It’s slower

Keeping the same example, Prius hits 0 to 100 km / h in 10.6 seconds and Skoda Rapid in 9.8 seconds. In many other cases, the hybrid car will be slower than petrol or diesel equivalent. You won’t buy such a car for sprints, of course. But the idea is that acceleration time is a performance indicator that betrays important driving characteristics of a car.

But people when talking about a hybrid car generally refer to one that has a gasoline engine and an electric one. A car like the Toyota Prius for example. And here are the nuances. There are hybrid closed circuit machines that cannot be loaded from an external source (socket), but also plug-in hybrid machines, rechargeable at the socket. There are also subtle but important technical differences between the various plug-in hybrid machines. I will not go into details now. It’s not that relevant in context.

At the top of the hybrids’ trophic chain are the high-performance ones, such as the BMW i8, which are not necessarily hybrids to be economical, but to be even more efficient than just a simple petrol engine. Under such an umbrella as “hybrid car”, so many shades are hidden that you must pay close attention to the details before purchasing.

Hybrid car technology has been among us since 1997 when Toyota launched the first-generation Prius. It is the best known and most widely sold hybrid car in the world. And it turned out to be a very good car over time. So many hundreds of thousands of customers worldwide can’t go wrong, right? It has been more than 20 years since then. The technology has been refined with each generation, the cars have become better and more efficient.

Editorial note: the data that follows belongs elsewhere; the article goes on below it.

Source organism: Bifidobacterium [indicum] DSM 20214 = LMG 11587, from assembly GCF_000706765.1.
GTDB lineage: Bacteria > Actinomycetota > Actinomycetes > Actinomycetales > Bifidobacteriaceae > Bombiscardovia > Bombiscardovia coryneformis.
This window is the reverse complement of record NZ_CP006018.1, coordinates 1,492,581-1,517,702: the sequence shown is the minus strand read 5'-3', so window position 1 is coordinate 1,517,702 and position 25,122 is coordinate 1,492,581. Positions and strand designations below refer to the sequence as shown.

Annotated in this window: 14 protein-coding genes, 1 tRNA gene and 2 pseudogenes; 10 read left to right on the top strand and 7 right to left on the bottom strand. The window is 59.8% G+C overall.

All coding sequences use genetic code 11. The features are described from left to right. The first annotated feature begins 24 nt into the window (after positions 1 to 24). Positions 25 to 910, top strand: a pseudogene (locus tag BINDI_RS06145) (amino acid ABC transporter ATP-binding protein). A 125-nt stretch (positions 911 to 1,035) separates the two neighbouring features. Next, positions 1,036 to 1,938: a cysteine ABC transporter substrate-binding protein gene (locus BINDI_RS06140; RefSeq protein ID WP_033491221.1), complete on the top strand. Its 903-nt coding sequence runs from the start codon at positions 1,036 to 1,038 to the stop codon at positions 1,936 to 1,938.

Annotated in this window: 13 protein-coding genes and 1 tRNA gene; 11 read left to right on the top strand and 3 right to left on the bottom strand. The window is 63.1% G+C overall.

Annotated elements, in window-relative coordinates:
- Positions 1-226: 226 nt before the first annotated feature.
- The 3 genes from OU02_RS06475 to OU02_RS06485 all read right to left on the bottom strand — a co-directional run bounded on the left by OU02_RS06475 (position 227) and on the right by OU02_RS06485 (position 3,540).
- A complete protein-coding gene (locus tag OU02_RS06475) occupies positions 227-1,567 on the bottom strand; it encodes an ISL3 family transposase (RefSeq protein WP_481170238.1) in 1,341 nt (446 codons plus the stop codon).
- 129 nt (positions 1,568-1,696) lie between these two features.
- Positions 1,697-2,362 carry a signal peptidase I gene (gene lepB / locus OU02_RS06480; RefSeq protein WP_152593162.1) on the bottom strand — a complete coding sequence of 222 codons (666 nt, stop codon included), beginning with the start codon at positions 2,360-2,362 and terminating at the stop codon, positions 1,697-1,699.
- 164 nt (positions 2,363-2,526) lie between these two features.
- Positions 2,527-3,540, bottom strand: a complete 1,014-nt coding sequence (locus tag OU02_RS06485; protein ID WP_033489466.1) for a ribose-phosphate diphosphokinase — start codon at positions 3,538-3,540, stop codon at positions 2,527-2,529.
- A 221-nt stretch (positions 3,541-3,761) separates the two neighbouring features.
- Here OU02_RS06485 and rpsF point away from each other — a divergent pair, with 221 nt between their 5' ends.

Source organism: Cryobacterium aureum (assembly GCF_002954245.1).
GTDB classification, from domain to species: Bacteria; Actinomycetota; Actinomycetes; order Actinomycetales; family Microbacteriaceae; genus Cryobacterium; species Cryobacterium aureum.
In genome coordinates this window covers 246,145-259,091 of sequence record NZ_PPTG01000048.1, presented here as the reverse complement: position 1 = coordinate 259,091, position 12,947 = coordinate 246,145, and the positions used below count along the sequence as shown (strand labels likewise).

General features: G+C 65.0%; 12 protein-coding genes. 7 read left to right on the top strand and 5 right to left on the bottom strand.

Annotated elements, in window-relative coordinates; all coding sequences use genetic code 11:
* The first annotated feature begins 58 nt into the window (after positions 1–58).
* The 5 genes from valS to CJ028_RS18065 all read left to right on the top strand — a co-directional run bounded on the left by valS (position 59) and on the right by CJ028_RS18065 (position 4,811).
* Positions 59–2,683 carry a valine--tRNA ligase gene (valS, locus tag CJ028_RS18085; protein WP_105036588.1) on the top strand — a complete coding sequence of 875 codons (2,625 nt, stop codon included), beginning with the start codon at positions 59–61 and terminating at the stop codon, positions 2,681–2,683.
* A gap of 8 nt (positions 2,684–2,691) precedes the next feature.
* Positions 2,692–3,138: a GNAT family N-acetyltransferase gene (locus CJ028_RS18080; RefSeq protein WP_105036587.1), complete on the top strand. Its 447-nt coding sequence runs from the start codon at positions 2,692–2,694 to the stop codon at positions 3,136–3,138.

At the same time, in a somewhat parallel world, the same curve of evolution was followed by cars on petrol and diesel. So it’s not as if the hybrid would have evolved spectacularly, and the gasoline or diesel would have stagnated.

Mirage of the plug-in hybrid.

Newer plug-in hybrid cars are those who can be charged at the socket. The thing that very few know about is that carmakers cheat when it comes to a plug-in hybrid. Here’s why.

First of all, the approved consumption is for the first hundred kilometers. I mean, the scenario where you left home, from the outlet, with the battery full. You have 20-60 km pure electric range, the rest on gasoline. Or you drive in a hybrid regime, using petrol once in a while. Automatic. The car does everything for you. So the car manufacturer communicates a consumption of 2-3 liters / 100 km. It’s just about the first 100 km.

If you want to do 500 km in a day with the hybrid plug-in car you will find that you will consume it like any other hybrid car. Or even more. You will consume it like a car on gourmet petrol. You know why? Because the hybrid plug-in machine has been optimized to run efficiently only when you have power in the battery. When it is empty (and it will clear quickly, believe me … 20-60 km autonomy, as I said), you will consume as much as you never dreamed before buying it.